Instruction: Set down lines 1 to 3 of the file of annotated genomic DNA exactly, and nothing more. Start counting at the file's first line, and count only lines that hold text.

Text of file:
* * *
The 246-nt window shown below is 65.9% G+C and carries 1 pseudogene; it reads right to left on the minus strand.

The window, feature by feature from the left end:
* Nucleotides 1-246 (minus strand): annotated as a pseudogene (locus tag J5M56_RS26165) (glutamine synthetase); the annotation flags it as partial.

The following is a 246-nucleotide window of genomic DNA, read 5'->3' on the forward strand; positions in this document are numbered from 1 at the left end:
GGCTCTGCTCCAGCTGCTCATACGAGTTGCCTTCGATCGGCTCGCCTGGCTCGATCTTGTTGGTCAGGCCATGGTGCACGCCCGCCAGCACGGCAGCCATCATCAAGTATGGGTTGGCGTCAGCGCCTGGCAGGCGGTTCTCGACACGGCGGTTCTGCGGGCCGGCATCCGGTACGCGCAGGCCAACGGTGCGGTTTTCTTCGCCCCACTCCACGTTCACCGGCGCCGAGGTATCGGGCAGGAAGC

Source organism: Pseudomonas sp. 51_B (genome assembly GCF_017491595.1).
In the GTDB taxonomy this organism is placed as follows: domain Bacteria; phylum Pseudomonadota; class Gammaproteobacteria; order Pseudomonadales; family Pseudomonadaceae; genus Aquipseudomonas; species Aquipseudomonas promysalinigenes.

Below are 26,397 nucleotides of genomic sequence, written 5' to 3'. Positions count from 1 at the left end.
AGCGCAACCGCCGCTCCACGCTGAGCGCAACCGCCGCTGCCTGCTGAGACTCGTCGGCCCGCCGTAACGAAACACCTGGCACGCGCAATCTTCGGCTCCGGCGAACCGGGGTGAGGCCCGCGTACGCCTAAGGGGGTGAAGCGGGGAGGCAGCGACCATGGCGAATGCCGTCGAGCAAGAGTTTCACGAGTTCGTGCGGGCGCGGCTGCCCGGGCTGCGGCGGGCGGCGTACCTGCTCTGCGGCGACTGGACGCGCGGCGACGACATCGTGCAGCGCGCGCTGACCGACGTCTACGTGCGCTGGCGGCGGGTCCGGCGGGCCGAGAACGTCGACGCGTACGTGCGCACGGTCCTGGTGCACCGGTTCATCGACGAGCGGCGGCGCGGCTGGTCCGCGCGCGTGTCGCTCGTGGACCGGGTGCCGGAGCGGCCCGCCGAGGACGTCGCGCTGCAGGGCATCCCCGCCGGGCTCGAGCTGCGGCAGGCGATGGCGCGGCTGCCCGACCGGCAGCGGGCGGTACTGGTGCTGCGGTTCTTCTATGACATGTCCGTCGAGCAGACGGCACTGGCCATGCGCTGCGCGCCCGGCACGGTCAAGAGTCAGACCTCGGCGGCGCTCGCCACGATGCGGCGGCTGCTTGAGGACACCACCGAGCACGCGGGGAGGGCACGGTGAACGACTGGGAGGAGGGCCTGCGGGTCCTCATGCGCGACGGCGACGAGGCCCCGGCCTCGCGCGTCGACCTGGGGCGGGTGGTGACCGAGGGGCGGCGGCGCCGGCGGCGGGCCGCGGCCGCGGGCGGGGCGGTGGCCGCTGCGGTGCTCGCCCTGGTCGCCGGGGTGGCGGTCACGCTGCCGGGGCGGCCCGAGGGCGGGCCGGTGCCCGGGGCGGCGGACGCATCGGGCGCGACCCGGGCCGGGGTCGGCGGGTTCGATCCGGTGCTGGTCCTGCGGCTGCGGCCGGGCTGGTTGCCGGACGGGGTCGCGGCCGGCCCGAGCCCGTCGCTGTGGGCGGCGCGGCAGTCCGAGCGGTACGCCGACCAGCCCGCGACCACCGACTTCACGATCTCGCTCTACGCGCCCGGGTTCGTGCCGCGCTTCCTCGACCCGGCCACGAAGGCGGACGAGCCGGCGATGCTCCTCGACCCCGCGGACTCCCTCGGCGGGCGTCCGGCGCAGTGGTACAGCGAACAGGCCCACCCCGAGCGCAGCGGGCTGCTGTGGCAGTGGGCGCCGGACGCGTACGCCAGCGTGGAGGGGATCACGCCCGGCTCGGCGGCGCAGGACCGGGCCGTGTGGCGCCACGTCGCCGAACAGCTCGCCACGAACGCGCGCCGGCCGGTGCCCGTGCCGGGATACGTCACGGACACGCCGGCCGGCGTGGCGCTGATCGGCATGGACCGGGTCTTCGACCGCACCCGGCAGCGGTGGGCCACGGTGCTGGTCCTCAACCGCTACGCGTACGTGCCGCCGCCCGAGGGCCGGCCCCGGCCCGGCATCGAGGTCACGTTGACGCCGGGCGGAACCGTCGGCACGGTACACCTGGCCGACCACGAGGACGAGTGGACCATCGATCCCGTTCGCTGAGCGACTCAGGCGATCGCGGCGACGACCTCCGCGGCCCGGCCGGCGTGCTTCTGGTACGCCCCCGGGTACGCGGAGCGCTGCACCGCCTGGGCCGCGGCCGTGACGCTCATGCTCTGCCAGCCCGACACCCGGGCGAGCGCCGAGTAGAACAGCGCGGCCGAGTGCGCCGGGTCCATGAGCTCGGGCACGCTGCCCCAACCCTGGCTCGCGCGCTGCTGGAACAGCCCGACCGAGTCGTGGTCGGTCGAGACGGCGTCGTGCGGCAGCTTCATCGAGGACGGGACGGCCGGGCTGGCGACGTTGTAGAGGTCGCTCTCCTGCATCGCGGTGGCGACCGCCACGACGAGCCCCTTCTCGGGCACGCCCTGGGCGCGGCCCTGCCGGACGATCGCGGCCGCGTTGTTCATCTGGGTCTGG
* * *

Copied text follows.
The 246-nt window shown below is 65.9% G+C and carries 1 pseudogene; it reads right to left on the minus strand.

The window, feature by feature from the left end:
* Nucleotides 1-246 (minus strand): annotated as a pseudogene (locus tag J5M56_RS26165) (glutamine synthetase); the annotation flags it as partial.